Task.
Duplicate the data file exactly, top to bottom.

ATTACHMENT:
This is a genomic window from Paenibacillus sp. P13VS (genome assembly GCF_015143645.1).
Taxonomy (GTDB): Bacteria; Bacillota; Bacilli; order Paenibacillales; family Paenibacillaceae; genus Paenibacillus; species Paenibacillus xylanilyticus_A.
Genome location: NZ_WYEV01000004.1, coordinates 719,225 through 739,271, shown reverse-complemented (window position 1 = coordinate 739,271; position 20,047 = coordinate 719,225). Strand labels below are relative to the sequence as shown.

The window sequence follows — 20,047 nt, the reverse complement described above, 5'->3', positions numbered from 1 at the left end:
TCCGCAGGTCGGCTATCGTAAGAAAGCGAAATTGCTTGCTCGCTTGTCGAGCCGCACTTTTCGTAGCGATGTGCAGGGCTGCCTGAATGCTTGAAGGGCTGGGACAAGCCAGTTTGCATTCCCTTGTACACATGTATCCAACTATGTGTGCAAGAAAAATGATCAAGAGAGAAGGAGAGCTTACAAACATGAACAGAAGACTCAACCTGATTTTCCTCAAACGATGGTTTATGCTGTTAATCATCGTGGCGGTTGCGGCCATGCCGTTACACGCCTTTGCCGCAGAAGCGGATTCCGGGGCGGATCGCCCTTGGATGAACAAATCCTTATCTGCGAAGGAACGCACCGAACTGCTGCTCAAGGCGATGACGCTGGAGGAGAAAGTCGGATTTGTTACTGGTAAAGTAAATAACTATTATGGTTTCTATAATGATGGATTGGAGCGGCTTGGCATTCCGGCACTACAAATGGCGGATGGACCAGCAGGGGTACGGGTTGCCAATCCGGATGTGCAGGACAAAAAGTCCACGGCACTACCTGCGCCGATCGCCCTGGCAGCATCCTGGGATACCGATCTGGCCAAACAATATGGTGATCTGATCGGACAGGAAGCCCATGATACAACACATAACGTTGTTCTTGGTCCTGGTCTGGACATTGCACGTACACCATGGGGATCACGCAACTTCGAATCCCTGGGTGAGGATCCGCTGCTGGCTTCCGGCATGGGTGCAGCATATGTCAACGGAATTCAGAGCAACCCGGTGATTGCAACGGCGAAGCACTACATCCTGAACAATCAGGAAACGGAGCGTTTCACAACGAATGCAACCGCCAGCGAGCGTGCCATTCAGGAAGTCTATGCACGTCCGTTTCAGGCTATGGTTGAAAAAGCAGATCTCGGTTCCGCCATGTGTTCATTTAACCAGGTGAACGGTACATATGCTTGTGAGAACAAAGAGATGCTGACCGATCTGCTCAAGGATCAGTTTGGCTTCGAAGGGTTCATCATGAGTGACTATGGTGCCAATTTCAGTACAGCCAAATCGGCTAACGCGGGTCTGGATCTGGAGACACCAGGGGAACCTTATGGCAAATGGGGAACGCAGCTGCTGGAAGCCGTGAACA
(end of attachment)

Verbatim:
This is a genomic window from Paenibacillus sp. P13VS (genome assembly GCF_015143645.1).
Taxonomy (GTDB): Bacteria; Bacillota; Bacilli; order Paenibacillales; family Paenibacillaceae; genus Paenibacillus; species Paenibacillus xylanilyticus_A.
Genome location: NZ_WYEV01000004.1, coordinates 719,225 through 739,271, shown reverse-complemented (window position 1 = coordinate 739,271; position 20,047 = coordinate 719,225). Strand labels below are relative to the sequence as shown.

The window sequence follows — 20,047 nt, the reverse complement described above, 5'->3', positions numbered from 1 at the left end:
TCCGCAGGTCGGCTATCGTAAGAAAGCGAAATTGCTTGCTCGCTTGTCGAGCCGCACTTTTCGTAGCGATGTGCAGGGCTGCCTGAATGCTTGAAGGGCTGGGACAAGCCAGTTTGCATTCCCTTGTACACATGTATCCAACTATGTGTGCAAGAAAAATGATCAAGAGAGAAGGAGAGCTTACAAACATGAACAGAAGACTCAACCTGATTTTCCTCAAACGATGGTTTATGCTGTTAATCATCGTGGCGGTTGCGGCCATGCCGTTACACGCCTTTGCCGCAGAAGCGGATTCCGGGGCGGATCGCCCTTGGATGAACAAATCCTTATCTGCGAAGGAACGCACCGAACTGCTGCTCAAGGCGATGACGCTGGAGGAGAAAGTCGGATTTGTTACTGGTAAAGTAAATAACTATTATGGTTTCTATAATGATGGATTGGAGCGGCTTGGCATTCCGGCACTACAAATGGCGGATGGACCAGCAGGGGTACGGGTTGCCAATCCGGATGTGCAGGACAAAAAGTCCACGGCACTACCTGCGCCGATCGCCCTGGCAGCATCCTGGGATACCGATCTGGCCAAACAATATGGTGATCTGATCGGACAGGAAGCCCATGATACAACACATAACGTTGTTCTTGGTCCTGGTCTGGACATTGCACGTACACCATGGGGATCACGCAACTTCGAATCCCTGGGTGAGGATCCGCTGCTGGCTTCCGGCATGGGTGCAGCATATGTCAACGGAATTCAGAGCAACCCGGTGATTGCAACGGCGAAGCACTACATCCTGAACAATCAGGAAACGGAGCGTTTCACAACGAATGCAACCGCCAGCGAGCGTGCCATTCAGGAAGTCTATGCACGTCCGTTTCAGGCTATGGTTGAAAAAGCAGATCTCGGTTCCGCCATGTGTTCATTTAACCAGGTGAACGGTACATATGCTTGTGAGAACAAAGAGATGCTGACCGATCTGCTCAAGGATCAGTTTGGCTTCGAAGGGTTCATCATGAGTGACTATGGTGCCAATTTCAGTACAGCCAAATCGGCTAACGCGGGTCTGGATCTGGAGACACCAGGGGAACCTTATGGCAAATGGGGAACGCAGCTGCTGGAAGCCGTGAACA